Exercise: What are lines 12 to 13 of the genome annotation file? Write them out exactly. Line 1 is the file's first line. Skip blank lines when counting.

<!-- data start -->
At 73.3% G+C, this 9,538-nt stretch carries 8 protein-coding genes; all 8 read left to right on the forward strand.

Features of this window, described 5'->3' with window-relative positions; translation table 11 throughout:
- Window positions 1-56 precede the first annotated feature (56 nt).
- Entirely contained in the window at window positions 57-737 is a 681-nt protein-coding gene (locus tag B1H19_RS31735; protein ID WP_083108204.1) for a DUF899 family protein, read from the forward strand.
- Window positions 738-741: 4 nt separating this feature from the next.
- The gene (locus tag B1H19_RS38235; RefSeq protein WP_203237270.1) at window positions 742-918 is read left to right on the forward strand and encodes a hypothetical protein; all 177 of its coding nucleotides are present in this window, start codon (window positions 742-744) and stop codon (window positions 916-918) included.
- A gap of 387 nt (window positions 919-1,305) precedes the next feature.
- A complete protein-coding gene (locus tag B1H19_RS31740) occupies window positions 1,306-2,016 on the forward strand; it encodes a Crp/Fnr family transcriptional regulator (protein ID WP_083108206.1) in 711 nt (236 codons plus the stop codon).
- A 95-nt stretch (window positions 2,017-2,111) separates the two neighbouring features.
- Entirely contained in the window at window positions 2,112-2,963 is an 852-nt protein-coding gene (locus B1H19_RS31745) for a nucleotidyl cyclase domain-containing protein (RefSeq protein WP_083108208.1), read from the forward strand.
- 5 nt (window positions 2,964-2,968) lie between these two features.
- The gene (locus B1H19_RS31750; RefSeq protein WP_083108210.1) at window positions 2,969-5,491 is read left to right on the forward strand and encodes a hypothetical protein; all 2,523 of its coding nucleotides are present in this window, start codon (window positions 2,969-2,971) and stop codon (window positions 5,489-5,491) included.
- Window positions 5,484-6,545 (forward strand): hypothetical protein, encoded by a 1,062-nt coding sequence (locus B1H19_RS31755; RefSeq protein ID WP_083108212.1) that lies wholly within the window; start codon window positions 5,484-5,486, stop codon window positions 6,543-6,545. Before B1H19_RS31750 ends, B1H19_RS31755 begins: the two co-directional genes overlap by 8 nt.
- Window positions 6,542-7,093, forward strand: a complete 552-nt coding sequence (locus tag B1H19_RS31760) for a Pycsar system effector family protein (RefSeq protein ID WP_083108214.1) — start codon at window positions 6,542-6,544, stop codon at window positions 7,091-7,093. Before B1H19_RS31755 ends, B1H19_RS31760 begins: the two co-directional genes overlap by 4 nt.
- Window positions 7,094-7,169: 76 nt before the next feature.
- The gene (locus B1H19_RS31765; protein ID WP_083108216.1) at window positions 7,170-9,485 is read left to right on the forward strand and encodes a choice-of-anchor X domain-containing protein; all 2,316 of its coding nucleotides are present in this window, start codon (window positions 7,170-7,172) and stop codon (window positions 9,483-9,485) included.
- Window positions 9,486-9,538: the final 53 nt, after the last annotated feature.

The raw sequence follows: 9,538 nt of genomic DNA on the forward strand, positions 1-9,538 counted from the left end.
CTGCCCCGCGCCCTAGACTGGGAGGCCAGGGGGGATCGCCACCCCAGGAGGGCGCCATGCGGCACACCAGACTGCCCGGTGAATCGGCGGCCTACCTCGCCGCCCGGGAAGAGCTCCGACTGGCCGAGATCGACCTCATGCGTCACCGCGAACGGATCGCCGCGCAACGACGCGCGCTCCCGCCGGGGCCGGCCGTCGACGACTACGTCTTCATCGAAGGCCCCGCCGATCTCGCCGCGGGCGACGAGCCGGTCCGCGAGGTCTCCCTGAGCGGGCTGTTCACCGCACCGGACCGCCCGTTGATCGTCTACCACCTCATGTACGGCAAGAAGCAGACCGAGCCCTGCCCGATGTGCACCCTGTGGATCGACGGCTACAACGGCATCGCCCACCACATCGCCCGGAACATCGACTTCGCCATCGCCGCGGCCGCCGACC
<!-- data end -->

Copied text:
- The gene (locus B1H19_RS31750; RefSeq protein WP_083108210.1) at window positions 2,969-5,491 is read left to right on the forward strand and encodes a hypothetical protein; all 2,523 of its coding nucleotides are present in this window, start codon (window positions 2,969-2,971) and stop codon (window positions 5,489-5,491) included.
- Window positions 5,484-6,545 (forward strand): hypothetical protein, encoded by a 1,062-nt coding sequence (locus B1H19_RS31755; RefSeq protein ID WP_083108212.1) that lies wholly within the window; start codon window positions 5,484-5,486, stop codon window positions 6,543-6,545. Before B1H19_RS31750 ends, B1H19_RS31755 begins: the two co-directional genes overlap by 8 nt.